Handling The Truth About Relationships
Is All About Handling The Truth About Human Beings
By Frank Kermit
When someone asks to learn the single most important thing that I can think of that would ensure they have the best chance of making long term relationships succeed, time and again, when going through the practice of relationship coaching, that single most important element that keeps coming up is A Persons Ability To Handle Truth.
The willingness to listen to the truth about your relationship situation and handling the truth in a mature and reasonable manner can be the key difference between a long term marriage-‘til-death-do-you-part or a quickie-divorce. It is that key.
Kermit's Rule of Honesty is that people will only tend to be as honest with you as much as you give the image of what you can handle. If you present yourself as someone that will not be able to handle the truth, or you have a reputation of freaking out when you hear a truth that you do not like, it is pretty well guaranteed that you have taught the people around you that it is in their best interest, and yours, for them to lie to you when they can.
During my own personal development, something that I learned when I wanted to encourage honesty from others is that I taught myself how to handle truth. Meaning, that regardless of how bad the news, I would hold off acting on any emotion until I could be alone later. So when I get told really shocking news, I do withdraw, but I do not act out and explode. This has been KEY in getting people to talk to me with their truths. I don't promise not to get mad, I just promise not to act on that anger right away. I control the behavior, not the emotion. It has strengthened my connections with others.
Succeeding at making long term relationships work can depend greatly on being the kind of person that people felt they could be completely honest about regarding their secrets, their vulnerabilities and their sexual histories. If you can make people feel that safe with you, then you will always be in a position to know the truth of your relationship situation, and that is what puts you in control of being able to manage your relationships, and the potential threats to it.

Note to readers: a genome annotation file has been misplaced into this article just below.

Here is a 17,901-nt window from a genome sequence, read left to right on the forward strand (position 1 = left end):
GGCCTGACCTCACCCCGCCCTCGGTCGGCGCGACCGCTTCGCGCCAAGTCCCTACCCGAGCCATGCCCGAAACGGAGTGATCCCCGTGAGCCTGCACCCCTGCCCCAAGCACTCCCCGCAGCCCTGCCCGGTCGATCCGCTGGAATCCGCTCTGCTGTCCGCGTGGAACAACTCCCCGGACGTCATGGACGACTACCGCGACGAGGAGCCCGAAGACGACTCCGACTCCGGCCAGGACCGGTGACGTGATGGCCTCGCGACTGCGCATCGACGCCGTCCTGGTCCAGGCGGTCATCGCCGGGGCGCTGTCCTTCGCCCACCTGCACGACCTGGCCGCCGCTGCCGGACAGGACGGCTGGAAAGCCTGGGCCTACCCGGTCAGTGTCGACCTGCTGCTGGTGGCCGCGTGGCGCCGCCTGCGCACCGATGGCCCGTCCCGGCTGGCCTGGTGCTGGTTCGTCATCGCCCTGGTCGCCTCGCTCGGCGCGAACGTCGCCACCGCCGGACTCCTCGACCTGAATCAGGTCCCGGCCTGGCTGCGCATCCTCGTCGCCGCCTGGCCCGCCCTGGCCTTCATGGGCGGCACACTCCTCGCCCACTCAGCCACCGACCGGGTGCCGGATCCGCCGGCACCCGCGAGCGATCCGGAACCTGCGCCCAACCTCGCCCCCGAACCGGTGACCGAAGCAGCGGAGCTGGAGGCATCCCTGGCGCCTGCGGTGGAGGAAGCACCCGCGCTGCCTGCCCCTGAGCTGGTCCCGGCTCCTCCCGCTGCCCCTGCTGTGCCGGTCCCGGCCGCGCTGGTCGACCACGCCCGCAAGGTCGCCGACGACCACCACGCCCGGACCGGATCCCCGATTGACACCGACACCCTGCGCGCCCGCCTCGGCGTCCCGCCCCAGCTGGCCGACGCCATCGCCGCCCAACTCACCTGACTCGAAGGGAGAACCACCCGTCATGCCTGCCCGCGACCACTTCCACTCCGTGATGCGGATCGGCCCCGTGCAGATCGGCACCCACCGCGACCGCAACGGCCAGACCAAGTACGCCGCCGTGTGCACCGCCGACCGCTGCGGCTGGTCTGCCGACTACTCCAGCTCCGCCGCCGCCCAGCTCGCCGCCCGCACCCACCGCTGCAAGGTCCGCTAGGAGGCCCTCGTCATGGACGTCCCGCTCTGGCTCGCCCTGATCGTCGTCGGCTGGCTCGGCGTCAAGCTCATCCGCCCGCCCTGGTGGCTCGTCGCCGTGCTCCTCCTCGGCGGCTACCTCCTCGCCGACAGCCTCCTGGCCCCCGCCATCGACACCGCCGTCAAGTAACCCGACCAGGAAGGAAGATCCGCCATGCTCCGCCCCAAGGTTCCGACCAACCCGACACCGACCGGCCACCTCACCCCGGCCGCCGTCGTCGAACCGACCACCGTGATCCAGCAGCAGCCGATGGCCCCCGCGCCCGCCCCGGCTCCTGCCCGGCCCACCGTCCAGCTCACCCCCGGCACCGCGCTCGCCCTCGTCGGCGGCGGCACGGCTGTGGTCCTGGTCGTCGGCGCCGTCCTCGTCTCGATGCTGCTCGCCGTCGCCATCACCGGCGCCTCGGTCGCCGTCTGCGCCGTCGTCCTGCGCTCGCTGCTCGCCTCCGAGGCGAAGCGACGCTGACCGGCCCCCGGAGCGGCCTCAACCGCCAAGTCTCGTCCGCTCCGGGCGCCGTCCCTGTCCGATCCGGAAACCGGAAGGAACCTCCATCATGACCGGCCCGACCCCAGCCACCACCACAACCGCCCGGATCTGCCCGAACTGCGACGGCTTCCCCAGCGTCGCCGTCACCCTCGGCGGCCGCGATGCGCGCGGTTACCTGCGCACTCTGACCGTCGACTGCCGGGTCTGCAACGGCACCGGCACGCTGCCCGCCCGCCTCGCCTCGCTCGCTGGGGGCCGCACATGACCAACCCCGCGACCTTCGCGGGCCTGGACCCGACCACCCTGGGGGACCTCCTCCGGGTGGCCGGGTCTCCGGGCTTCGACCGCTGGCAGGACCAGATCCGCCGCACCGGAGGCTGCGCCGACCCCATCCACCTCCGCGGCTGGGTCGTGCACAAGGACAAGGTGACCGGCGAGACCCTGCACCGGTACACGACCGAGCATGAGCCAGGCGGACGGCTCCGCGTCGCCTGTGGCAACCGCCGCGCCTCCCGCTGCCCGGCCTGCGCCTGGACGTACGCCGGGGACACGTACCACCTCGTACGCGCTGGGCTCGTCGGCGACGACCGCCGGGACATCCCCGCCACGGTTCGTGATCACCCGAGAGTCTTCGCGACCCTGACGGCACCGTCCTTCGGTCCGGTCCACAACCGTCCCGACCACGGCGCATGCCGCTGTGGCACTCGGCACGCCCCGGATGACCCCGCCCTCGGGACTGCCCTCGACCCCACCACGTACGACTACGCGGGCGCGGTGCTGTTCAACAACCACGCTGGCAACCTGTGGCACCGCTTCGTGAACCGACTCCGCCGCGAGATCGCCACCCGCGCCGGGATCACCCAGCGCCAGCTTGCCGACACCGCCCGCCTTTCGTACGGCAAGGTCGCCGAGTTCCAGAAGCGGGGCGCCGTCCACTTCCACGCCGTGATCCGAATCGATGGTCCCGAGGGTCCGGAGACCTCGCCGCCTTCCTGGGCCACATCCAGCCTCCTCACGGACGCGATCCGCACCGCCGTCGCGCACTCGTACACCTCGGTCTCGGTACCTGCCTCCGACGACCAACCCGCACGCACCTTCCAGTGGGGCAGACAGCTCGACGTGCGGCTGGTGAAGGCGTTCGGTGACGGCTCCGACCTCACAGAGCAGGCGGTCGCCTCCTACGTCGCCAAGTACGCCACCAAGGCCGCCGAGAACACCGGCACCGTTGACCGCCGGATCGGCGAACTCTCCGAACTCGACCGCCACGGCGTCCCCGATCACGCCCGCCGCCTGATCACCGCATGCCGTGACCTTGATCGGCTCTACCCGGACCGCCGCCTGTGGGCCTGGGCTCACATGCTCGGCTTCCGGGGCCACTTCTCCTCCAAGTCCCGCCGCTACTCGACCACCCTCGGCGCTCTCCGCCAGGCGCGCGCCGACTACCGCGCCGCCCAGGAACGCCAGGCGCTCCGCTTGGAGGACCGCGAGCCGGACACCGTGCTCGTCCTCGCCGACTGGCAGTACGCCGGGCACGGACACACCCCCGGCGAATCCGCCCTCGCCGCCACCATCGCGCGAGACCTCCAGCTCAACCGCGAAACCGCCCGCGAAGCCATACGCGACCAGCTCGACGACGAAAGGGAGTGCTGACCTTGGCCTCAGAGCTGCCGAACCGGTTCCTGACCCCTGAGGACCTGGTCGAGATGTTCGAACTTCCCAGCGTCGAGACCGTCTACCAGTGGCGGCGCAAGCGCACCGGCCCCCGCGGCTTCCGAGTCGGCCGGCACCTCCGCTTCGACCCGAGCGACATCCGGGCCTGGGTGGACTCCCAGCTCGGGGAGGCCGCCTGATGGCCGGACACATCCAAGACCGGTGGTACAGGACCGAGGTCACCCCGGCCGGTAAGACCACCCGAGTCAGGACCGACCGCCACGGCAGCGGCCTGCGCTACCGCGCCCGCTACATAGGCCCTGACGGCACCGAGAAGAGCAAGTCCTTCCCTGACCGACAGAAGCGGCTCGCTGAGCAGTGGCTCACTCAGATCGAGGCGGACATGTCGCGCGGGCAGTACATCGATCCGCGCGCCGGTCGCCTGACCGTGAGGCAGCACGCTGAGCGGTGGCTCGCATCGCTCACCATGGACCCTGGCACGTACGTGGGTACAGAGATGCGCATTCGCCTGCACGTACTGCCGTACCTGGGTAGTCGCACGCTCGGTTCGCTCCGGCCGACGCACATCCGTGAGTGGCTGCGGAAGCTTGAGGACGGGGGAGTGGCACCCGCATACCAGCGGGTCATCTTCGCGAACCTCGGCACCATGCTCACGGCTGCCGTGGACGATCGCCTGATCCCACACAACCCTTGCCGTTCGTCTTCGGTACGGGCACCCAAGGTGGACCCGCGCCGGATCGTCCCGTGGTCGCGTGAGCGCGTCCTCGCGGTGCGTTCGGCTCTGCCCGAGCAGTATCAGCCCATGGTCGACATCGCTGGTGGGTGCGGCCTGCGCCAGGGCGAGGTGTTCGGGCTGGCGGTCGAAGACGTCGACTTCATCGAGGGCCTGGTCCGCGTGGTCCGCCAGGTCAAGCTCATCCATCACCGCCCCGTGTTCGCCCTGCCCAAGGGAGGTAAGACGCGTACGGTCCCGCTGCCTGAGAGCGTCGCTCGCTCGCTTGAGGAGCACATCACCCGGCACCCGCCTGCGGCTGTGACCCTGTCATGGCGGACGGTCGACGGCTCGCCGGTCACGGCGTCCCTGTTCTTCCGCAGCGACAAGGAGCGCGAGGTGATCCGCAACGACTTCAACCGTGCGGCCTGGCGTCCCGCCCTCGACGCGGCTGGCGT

You can never allow yourself to be in the position to fear truth. When it comes to the truth about your relationship, you simply must learn to handle things that you likely would rather not want to hear.
For example, a truth in relationships that most people would rather not acknowledge is that even if you are happily involved with someone in a serious and exclusive relationship, you are STILL going to be attracted to other people. It has NOTHING to do with how much the partners love each other. It has nothing to do with how the partners treat one another. It only has to do with basic sexual orientation. If a person had the capacity to feel attracted to and/or fall in love with a human being once, they will likely do so again and again, no matter what they have committed too. To be clear, we are talking about how you do not control how you feel (attraction for another person that is not your partner) which is a completely separate issue from acting on that attraction if you have made a commitment not to act on them.
Now, let’s take that example and see what is the real dangerous.
Some people feel that expressing to your partner that you are attracted to another person is a direct threat to that relationship. Actually, it is not. It is just a truth about your relationship. The FEAR of expressing yourself to your partner, or the fear of your partner expressing a truth to you, is the real threat to your relationship. It is those couples that understand that knowing the truth, no matter how much it can ding the ego, is always the best means of helping to preserve the relationship, that have the best chance of lasting through the rough times together.
Relationship Skills Mastery, at its core, is the embracement of the full truth about your partner and yourself. Relationships based on intellectual constructs and ideals, which prevent couples from being completely honest with each other about how they are feeling, is the real danger. It is in those omissions of truth that the cracks in the foundations of the trust that is the basis of a relationship may start the tower of love to crumble.
Although many people claim they want a partner who will be honest, a number of those same people simply cannot handle a partner being honest. (How often do you actually tell a partner if that outfit makes them look fat?). Don't ask for the truth if you cannot handle it. If you really want honesty, be strong enough to take it. This is the real world. There is no having it both ways. If you ask for honesty but you react out of control, like you cannot handle honesty well, you are going to train everyone to start lying to you. Sorry, but you need to keep things in perspective. If you are losing yourself in your rage, you will destroy everything you love.
FRANK KERMIT MA
EXPERT RELATIONSHIP COACH
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